The most significant observation that I had from my perspective as a youth housing provider at the time was how differently youth services and interventions were applied than with singles and families.  In most ways, youth were given incredible support for extended periods of time to stabilize and were connected with intensive supportive services, programming, advocacy and case management.  Young people were nurtured within those programs and were supported in setting and achieving incredible goals around education, employment, and other personal objectives.  They had passionate advocates to help them succeed.  Unfortunately, this was most often happening in a shelter or drop-in setting.  This was over a decade ago but I recognized our role at the time was to create and implement programs that would provide that same intensity of services within a housing context with the one goal in mind:  end youth homelessness.

  • Youth in a youth shelter are still homeless and while the shelter setting and services may be incredibly high quality, youth-centered, and full of highly trained and professional staff, we want young people out of the crisis of homelessness, and stably housed, as soon as possible.  Housing is the solution to homelessness.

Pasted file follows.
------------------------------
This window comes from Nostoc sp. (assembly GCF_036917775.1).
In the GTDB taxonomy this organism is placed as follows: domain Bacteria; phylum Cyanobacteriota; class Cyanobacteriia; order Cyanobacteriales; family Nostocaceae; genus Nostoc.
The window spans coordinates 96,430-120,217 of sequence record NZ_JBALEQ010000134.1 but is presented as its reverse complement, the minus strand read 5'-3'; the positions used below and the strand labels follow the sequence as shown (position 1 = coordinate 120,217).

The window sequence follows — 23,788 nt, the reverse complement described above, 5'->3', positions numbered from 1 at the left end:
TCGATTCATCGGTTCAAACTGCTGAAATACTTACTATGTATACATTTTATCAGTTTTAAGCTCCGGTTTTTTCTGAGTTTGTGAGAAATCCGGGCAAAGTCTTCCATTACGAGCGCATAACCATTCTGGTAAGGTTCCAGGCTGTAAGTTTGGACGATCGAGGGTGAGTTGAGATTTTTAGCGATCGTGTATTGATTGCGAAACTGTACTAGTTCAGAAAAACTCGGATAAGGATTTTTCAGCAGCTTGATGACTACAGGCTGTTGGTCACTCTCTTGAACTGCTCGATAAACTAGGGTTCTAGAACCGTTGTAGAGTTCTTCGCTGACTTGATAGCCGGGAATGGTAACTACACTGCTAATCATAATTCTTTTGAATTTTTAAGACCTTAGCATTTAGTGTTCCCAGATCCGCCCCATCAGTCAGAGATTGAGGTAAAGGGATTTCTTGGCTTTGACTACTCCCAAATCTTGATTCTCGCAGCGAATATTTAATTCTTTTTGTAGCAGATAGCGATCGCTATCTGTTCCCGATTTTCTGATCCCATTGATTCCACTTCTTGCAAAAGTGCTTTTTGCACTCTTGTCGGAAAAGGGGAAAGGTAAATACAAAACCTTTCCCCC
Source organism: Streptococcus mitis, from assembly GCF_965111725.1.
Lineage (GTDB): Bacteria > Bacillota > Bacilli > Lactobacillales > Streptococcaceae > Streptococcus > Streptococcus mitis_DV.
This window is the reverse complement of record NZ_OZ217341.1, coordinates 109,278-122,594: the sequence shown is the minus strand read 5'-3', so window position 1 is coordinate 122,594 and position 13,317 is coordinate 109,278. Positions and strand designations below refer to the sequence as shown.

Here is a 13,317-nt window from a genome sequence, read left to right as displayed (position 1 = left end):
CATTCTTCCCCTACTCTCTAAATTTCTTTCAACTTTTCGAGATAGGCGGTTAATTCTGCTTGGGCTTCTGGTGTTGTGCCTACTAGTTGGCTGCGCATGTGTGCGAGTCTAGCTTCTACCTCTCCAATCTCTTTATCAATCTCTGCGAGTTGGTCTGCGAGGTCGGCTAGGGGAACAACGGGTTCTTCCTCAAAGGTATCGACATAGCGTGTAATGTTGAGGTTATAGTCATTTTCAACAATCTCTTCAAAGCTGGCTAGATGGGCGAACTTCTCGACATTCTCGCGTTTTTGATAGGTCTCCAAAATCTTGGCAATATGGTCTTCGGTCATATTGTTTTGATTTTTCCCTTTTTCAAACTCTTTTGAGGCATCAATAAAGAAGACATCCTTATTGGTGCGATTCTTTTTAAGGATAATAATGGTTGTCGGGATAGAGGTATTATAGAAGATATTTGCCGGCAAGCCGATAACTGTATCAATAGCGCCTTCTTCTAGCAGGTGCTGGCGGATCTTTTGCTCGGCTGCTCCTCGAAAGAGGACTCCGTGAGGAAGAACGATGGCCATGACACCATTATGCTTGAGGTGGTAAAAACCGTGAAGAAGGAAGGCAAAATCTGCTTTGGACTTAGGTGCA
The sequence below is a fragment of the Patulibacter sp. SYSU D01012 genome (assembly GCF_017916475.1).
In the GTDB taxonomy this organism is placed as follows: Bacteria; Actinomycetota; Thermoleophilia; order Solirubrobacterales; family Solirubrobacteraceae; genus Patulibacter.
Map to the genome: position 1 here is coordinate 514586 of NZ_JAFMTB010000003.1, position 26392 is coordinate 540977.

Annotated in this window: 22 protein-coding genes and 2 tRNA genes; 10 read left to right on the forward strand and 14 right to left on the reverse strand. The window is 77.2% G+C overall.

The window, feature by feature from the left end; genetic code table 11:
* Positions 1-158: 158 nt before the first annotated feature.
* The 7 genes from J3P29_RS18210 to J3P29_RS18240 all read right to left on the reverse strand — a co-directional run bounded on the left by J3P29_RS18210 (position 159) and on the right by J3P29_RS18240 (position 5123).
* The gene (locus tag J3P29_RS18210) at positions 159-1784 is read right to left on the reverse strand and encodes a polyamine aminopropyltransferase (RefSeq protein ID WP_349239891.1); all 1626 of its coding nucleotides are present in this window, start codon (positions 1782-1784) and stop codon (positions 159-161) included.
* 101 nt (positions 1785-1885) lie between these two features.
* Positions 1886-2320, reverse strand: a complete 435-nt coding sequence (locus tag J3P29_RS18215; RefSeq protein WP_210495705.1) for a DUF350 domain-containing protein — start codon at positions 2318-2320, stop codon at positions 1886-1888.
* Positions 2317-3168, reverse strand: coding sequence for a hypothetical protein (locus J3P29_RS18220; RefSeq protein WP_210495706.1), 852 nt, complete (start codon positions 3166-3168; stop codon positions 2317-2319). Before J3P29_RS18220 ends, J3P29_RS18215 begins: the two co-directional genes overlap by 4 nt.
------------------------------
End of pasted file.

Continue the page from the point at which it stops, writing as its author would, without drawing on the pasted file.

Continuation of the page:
• For every bed occupied tonight by a youth in a youth shelter, there are three, six, ten sleeping outside or in a place that is unsafe for them.  By quickly moving young into housing -- with the necessary supports -- more youth could be sheltered who otherwise would not be.
  • Evaluating data over time, it became clear that if we were operating from a Housing First framework -- supporting youth to transition out of homelessness, and applying protective factors around areas that put them most at risk of losing their housing and becoming homeless again -- we saw that young people stabilized much quicker -- and transitioned in place, or into another housing option, much more quickly -- which allowed us to serve more youth.
  • Housing First for youth is trauma informed and asset based.  It directly applies the belief that young people can, and should, be housed.  That they are ‘ready’ and while they may need a different length or intensity of services once housed, it’s absolutely something they can do and deserve.  Housing is not a reward for good behavior or program participation.  While we want to employ the principles of Youth Engagement in our programs, housing and/or services are not a result of how engaging or engaged a young person is.